But most worrisome is caffeine’s effect on kids with underlying medical conditions. Kids and teens with heart disease take the risk of heart rhythm abnormalities and even sudden death when exposed to high doses of caffeine. Kids with seizures, diabetes, mood and behavior disorders, hyperthyroidism, kidney and liver diseases may also be especially sensitive to the effects of caffeine.
Marketing to the young
Energy drinks advertising campaigns, brand design and sponsorship strategies are geared towards teens, students and young adults and include sponsoring extreme-sport competitions, athlete sponsorship and product placement in programming and social media that targets a young audience.
Energy drink regulation
The FDA’s upper limit of caffeine in soda is 71mg per 12 fl oz. This upper limit is easily circumvented by labeling energy drinks as dietary supplements.
Dietary supplements require no testing, warning labels or restrictions. This leads to the absurd reality in which soda, with a moderate caffeine content, has to list caffeine content, over-the-counter caffeine medications such as No-Doz must carry warnings, adverse effects label and have a minimum age for purchase (12 years), yet energy drinks with as much as 400 mg of caffeine per container aren’t regulated at all. The FDA announced recently that caffeine is an unsafe food additive to alcoholic beverages and that it will prohibit the sale of premixed alcoholic energy drinks (such as Four Loko).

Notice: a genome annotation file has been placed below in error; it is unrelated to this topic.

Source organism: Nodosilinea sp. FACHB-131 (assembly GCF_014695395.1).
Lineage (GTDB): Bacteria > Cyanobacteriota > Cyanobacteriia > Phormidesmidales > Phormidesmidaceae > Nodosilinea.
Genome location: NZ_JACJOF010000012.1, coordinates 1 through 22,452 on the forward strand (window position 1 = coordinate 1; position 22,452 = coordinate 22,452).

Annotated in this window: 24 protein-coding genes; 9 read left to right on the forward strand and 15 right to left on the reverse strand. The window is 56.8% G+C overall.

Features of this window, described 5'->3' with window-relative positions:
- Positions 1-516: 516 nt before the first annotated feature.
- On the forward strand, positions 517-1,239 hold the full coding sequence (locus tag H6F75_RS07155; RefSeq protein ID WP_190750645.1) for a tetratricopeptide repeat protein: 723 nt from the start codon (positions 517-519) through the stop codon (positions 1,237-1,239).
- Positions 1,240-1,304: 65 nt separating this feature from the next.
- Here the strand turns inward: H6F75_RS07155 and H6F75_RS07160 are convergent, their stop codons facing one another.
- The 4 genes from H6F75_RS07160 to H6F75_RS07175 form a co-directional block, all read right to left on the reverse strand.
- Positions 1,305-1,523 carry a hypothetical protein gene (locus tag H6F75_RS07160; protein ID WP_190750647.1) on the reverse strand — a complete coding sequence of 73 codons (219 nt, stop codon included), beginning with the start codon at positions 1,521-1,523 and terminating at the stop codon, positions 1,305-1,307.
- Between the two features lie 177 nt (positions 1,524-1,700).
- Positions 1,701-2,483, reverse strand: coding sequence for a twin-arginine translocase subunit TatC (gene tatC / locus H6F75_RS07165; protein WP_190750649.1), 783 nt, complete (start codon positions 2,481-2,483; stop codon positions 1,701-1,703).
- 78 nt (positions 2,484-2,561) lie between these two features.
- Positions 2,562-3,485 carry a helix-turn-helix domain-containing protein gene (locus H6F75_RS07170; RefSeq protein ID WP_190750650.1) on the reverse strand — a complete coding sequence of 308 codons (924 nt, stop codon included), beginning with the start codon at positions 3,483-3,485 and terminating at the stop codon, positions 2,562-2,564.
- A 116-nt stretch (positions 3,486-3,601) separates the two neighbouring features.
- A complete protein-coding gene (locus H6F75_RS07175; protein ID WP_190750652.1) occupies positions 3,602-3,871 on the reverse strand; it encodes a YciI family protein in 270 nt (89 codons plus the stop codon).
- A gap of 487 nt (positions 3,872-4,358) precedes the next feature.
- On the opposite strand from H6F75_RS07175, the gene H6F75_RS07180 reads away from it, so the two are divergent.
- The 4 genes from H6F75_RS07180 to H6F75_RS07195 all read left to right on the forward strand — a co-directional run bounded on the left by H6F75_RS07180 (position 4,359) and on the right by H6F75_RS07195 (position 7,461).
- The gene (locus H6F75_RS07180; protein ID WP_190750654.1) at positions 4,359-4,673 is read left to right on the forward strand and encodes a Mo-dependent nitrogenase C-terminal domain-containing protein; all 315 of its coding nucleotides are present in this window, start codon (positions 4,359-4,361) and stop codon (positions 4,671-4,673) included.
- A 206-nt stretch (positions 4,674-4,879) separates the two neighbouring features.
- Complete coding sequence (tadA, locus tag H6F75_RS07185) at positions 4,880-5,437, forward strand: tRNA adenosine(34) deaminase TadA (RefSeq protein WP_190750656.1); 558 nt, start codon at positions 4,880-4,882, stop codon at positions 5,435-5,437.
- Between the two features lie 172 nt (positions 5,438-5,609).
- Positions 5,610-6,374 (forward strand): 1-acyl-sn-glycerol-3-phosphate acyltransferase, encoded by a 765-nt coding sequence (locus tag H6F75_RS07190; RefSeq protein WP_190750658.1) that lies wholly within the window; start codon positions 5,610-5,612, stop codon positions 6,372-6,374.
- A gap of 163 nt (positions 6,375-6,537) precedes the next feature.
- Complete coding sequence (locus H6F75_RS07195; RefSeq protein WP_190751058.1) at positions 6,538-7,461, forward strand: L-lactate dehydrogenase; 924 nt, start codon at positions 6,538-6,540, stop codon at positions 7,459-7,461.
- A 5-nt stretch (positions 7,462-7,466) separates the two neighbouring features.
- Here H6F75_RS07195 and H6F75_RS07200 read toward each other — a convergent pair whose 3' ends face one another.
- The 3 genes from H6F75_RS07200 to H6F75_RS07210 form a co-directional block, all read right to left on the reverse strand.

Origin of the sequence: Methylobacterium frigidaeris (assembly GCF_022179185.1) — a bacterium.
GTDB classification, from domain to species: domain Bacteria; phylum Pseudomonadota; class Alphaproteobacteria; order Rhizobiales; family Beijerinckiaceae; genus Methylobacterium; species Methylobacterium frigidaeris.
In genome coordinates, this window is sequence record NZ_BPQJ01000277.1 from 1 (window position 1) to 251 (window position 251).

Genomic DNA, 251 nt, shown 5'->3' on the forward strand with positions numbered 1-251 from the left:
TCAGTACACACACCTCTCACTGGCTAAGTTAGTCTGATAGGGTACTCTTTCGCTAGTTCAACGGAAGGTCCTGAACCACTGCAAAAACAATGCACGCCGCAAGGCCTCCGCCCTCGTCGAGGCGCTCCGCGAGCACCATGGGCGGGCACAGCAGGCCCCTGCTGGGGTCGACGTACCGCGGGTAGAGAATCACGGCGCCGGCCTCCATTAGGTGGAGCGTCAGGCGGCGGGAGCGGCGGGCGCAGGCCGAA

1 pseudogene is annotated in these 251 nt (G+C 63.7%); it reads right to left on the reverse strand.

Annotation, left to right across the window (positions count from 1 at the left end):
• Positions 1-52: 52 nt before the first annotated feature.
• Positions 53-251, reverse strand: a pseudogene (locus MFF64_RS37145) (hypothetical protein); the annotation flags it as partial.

The Pediatrics article includes a chart listing energy drink regulation around the world. In Denmark energy drinks are prohibited entirely. The European Food Safety Authority requires energy drinks with high caffeine to be labeled “high caffeine content”, and the exact content be listed. In Norway energy drinks can only be sold in pharmacies.
The authors, led by Sara Seifert, conclude that energy drinks have no therapeutic beneﬁt, that these drinks may put some children at risk for serious adverse health effects and that labeling of energy drinks as nutritional supplements shields manufacturers from safety testing and labeling required by food and pharmaceuticals makers.